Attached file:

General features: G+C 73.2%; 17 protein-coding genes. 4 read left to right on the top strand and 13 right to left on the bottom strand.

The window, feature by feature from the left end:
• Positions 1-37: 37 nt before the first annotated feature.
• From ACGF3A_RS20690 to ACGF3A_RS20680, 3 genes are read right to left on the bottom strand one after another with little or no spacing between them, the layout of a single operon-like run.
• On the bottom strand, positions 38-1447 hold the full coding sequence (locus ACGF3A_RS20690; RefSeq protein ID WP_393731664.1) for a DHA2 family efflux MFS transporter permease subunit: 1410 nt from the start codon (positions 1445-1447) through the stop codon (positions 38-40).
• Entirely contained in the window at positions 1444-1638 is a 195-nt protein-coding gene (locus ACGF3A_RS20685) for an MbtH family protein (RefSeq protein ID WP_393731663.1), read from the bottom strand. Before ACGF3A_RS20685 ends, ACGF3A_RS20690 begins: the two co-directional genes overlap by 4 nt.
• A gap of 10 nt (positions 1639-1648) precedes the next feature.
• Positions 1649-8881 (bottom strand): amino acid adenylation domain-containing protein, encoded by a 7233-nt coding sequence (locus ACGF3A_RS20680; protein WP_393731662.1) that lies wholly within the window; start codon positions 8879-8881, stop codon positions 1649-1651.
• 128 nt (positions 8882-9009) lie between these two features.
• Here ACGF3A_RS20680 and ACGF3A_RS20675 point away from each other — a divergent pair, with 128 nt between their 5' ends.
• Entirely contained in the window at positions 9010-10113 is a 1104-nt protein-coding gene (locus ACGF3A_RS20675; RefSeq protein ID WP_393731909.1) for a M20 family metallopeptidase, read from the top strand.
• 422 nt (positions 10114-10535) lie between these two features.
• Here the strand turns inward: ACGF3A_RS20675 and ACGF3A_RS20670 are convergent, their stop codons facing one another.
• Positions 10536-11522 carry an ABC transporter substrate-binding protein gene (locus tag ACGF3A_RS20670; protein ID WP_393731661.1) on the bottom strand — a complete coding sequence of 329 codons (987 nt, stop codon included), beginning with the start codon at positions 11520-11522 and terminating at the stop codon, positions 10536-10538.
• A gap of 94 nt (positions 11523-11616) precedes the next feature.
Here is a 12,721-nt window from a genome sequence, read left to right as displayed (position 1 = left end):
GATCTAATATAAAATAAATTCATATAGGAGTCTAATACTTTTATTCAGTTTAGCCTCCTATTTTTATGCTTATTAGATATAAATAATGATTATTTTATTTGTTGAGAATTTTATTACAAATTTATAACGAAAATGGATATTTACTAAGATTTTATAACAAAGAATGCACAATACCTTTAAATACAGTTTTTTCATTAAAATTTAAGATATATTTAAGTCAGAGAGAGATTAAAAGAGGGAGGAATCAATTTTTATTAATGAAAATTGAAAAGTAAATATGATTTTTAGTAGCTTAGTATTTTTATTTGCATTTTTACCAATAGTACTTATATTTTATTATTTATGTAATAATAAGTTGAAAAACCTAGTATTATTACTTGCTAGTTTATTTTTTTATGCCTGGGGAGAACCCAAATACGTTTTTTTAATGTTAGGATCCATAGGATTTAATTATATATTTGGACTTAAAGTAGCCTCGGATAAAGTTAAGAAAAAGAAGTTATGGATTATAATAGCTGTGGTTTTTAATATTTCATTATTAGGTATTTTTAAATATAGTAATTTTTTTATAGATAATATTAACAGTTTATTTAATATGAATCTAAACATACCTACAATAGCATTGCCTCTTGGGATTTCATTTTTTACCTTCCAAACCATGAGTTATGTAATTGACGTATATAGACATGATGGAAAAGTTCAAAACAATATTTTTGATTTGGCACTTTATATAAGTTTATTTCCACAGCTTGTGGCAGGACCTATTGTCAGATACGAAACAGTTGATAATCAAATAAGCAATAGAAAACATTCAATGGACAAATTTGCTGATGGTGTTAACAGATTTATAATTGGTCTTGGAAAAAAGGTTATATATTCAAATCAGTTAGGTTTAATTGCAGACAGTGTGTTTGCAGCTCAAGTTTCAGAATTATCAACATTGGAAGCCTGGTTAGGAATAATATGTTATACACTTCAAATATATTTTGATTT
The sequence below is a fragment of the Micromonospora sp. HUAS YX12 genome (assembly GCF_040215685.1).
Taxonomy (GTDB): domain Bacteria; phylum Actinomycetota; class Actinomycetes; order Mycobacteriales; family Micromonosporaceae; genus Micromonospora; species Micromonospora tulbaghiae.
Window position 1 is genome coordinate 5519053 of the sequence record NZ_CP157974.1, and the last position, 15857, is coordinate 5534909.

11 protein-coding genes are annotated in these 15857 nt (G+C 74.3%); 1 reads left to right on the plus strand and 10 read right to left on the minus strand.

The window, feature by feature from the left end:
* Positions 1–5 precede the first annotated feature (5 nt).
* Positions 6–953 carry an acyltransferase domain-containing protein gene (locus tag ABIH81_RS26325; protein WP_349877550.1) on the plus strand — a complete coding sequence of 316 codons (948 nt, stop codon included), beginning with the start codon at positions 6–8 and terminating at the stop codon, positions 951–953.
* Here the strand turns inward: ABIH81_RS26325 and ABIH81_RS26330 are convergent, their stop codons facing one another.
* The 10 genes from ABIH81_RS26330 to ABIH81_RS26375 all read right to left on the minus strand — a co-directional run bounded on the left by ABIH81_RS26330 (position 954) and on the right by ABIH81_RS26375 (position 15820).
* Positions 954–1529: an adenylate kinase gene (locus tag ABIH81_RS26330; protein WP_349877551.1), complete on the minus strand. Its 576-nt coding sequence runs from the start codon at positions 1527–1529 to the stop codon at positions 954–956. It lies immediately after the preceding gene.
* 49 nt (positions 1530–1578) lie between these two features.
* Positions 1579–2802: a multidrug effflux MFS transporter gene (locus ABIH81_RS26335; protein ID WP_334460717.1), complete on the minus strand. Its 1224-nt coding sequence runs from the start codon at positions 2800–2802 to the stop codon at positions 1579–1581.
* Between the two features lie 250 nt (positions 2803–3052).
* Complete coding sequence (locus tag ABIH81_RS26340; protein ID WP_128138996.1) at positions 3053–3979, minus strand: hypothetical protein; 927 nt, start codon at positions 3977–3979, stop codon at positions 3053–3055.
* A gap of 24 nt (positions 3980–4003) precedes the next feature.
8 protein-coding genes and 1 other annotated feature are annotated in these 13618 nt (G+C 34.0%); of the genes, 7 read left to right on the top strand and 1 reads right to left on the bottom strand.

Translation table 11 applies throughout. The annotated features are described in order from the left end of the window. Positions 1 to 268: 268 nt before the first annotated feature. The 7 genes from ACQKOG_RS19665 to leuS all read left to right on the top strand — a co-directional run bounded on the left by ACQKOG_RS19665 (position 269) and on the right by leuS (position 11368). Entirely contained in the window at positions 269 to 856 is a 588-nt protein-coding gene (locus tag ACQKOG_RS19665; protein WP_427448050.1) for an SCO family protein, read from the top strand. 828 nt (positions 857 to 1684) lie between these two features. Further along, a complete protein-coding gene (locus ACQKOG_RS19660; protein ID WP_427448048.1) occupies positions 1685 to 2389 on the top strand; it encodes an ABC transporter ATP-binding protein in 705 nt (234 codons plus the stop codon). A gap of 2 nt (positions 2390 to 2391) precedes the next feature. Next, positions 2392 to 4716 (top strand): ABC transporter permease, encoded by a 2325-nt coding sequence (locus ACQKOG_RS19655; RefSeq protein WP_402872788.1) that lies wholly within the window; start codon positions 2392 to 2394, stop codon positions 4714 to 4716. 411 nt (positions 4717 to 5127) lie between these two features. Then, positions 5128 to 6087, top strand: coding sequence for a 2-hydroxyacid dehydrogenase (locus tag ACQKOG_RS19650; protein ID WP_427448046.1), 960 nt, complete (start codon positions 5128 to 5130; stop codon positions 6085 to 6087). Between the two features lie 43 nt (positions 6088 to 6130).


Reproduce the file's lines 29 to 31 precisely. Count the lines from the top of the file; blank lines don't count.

* Positions 1579–2802: a multidrug effflux MFS transporter gene (locus ABIH81_RS26335; protein ID WP_334460717.1), complete on the minus strand. Its 1224-nt coding sequence runs from the start codon at positions 2800–2802 to the stop codon at positions 1579–1581.
* Between the two features lie 250 nt (positions 2803–3052).
* Complete coding sequence (locus tag ABIH81_RS26340; protein ID WP_128138996.1) at positions 3053–3979, minus strand: hypothetical protein; 927 nt, start codon at positions 3977–3979, stop codon at positions 3053–3055.